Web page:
“You’re not real,” she accused, ignoring how vivid Urfa’s black irises were despite the darkness surrounding them.

“I’m not?” Urfa said, backing away from her, robes swishing. Suddenly, Urfa fell too, so it wasn’t just Tarina on the floor. Urfa held her foot, face screwed up in pain. “Why do you do that to me?”

“Do what?” Tarina said, her instincts taking over as she jumped to her feet and rushed over to her character to examine the foot. A long gash ran along the bottom where a sliver of glass still was half-embedded. “I didn’t do that.”

“Not directly. But why do I have to run around barefoot?”

Tarina blinked. Then she retrieved a towel from the kitchen, dabbed a bit of water onto it, and did her best to remove the sliver and press the towel against it, only to realize that in the dark, she’d pulled the white handtowel down and the blood would never come out of that.

“You’re a warlock,” Tarina said. “Of course, you run around on bare feet.”

“Ambrose has sandals,” Urfa said. “He’s a warlock.”

“He’s a necromancer,” Tarina replied as she tied the towel around the foot. She’d have to give up the towel because blood had soaked it completely.

“Fair. What of Killian Gardiner? Now that guy got to wear nice suits and designer footwear.”

“Of Blue Bloods? That guy was a total tool.”

“Uncle Arthur? Adam? Chablis? Dresden? Constantine?”

“All men, Urfa. Here, does that feel better?”

At least the blood had stopped spreading.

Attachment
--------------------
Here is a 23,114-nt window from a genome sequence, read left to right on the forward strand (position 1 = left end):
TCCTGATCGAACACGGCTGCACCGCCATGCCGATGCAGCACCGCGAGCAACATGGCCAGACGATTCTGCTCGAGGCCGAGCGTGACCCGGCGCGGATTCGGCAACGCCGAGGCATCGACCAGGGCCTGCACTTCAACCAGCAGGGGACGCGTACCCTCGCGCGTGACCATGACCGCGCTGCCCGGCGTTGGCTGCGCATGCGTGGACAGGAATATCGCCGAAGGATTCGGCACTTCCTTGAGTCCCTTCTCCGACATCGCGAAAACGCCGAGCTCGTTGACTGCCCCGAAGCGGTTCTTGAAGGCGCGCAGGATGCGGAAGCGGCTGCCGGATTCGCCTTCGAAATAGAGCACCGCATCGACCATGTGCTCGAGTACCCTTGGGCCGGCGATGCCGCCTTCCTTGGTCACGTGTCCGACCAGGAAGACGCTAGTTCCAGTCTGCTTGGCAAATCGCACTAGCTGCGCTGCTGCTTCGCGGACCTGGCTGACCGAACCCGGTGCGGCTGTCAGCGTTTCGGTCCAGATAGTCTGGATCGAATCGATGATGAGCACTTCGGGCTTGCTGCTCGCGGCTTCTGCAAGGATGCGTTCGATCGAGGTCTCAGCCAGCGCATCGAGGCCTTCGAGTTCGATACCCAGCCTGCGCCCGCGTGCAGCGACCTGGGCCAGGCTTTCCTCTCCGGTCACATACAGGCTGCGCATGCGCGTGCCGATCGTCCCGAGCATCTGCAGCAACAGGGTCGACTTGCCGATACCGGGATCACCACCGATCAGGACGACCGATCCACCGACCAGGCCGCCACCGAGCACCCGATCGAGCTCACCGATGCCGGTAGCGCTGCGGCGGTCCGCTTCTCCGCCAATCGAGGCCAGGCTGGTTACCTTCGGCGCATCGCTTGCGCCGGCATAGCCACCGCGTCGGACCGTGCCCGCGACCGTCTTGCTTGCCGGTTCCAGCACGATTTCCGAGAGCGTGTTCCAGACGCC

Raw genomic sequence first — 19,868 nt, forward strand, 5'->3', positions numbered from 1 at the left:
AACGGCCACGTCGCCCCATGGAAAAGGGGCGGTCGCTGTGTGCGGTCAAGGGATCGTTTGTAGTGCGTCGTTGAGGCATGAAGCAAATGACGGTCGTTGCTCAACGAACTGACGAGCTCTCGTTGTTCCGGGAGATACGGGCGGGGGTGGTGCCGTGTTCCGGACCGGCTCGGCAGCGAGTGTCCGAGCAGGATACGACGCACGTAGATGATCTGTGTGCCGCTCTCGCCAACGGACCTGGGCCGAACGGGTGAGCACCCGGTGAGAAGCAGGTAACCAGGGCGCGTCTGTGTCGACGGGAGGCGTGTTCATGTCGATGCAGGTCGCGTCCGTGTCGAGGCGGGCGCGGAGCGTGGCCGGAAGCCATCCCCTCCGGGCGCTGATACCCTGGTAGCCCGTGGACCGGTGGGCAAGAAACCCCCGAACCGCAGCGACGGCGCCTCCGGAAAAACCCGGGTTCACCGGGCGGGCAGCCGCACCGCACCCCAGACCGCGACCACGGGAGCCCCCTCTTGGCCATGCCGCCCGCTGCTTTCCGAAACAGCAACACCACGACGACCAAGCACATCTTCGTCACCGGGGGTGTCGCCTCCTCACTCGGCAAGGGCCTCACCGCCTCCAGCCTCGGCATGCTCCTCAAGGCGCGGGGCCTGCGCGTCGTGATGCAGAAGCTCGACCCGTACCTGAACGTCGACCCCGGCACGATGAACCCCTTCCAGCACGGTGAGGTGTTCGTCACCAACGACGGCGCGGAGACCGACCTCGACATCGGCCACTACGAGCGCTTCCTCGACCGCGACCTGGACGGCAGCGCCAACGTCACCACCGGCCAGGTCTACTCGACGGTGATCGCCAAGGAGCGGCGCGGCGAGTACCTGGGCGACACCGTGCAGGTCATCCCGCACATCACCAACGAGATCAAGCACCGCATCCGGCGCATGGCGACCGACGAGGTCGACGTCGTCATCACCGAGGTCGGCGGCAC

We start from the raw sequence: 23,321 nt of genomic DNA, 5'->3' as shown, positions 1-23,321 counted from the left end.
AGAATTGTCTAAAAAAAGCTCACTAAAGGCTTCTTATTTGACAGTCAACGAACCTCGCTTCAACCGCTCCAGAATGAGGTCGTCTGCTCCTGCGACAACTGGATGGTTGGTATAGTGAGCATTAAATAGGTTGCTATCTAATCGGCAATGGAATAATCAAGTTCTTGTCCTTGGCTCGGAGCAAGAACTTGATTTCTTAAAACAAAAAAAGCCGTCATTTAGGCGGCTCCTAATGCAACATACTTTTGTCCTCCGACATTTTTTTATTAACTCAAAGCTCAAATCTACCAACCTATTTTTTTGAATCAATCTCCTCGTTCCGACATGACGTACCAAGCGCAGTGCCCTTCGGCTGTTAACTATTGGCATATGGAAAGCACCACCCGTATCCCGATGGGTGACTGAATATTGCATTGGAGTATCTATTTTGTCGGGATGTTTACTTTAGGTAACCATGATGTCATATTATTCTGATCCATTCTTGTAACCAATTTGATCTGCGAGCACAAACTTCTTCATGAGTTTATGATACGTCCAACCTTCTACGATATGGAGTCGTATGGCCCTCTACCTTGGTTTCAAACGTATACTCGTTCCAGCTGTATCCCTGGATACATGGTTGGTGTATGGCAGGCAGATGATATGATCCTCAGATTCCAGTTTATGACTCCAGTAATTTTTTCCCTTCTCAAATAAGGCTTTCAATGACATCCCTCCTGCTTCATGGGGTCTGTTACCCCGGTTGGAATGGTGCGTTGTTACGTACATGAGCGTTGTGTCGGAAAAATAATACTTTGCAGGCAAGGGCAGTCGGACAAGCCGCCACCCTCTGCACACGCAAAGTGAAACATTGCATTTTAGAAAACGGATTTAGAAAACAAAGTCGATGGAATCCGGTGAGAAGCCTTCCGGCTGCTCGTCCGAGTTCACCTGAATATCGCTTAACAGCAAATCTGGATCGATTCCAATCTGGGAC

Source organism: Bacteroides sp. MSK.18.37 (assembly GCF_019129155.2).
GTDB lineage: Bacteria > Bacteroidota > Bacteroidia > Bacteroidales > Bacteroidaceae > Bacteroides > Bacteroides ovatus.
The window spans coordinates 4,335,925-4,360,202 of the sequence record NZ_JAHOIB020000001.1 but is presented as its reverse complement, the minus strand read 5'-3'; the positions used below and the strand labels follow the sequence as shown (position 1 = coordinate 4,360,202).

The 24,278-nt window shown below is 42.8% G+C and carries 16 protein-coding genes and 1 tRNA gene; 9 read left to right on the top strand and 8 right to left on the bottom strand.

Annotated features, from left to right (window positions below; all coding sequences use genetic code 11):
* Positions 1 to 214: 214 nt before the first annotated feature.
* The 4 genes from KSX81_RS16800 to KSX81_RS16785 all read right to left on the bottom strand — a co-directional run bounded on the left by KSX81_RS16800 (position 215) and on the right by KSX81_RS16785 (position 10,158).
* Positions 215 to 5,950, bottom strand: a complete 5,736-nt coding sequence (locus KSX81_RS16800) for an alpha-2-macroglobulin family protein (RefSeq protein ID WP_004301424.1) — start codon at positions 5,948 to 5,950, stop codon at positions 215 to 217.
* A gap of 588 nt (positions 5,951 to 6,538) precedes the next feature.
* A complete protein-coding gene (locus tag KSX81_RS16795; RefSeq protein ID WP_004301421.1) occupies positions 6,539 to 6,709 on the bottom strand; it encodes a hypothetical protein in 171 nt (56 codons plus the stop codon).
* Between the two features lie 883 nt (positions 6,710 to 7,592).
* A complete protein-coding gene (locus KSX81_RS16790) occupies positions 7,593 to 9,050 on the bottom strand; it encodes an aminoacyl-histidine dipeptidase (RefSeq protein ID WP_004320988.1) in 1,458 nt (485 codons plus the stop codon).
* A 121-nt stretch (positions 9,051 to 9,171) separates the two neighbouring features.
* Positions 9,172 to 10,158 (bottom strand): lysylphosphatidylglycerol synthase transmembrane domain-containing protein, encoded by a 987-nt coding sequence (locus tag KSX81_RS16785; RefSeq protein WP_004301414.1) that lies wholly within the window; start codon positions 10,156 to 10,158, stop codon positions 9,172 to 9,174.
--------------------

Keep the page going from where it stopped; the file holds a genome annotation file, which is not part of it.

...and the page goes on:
“It’ll heal,” Urfa said. “But you get my point. Here I am, battling the forces of evil…”

“Forces of good,” Tarina said. “You’re an anti-hero. And I made you up.”

“So you can give me shoes, right?”

“I-I guess. But you’re missing the point. You. Are. Not. Real.”

“Odd,” Urfa said, poking at her arm. She extended an open palm over her foot and a second later pulled the rag away to expose a completely whole foot, no slice or cut whatsoever.

“If you can do that, why are you complaining about shoes?”

“I had to learn to do that because I don’t have shoes. Do you have any idea how costly it is in the middle of a fight to have to look where I’m stepping all the time?”

Tarina shook her head.

“Why are you here?”

“To ask for some shoes.”

“You’re supposed to be in my book, remember? On the edge of a cliff, facing certain doom.”

“That’s another thing. Why all the doom?”

“You’re an anti-hero in an urban fantasy, Urfa. That’s just what happens. Certain doom. And then overcoming long odds. That’s the way it works.”

“You forgot about love,” Urfa said. “You kill off my lover in book one. And in this one, you’ve already had one lover betray me and trick me into being on that cliff in the first place. Check it. The guy would have never fooled me. He hasn’t liked me since the first day he met me. A good lay, but that’s about it.”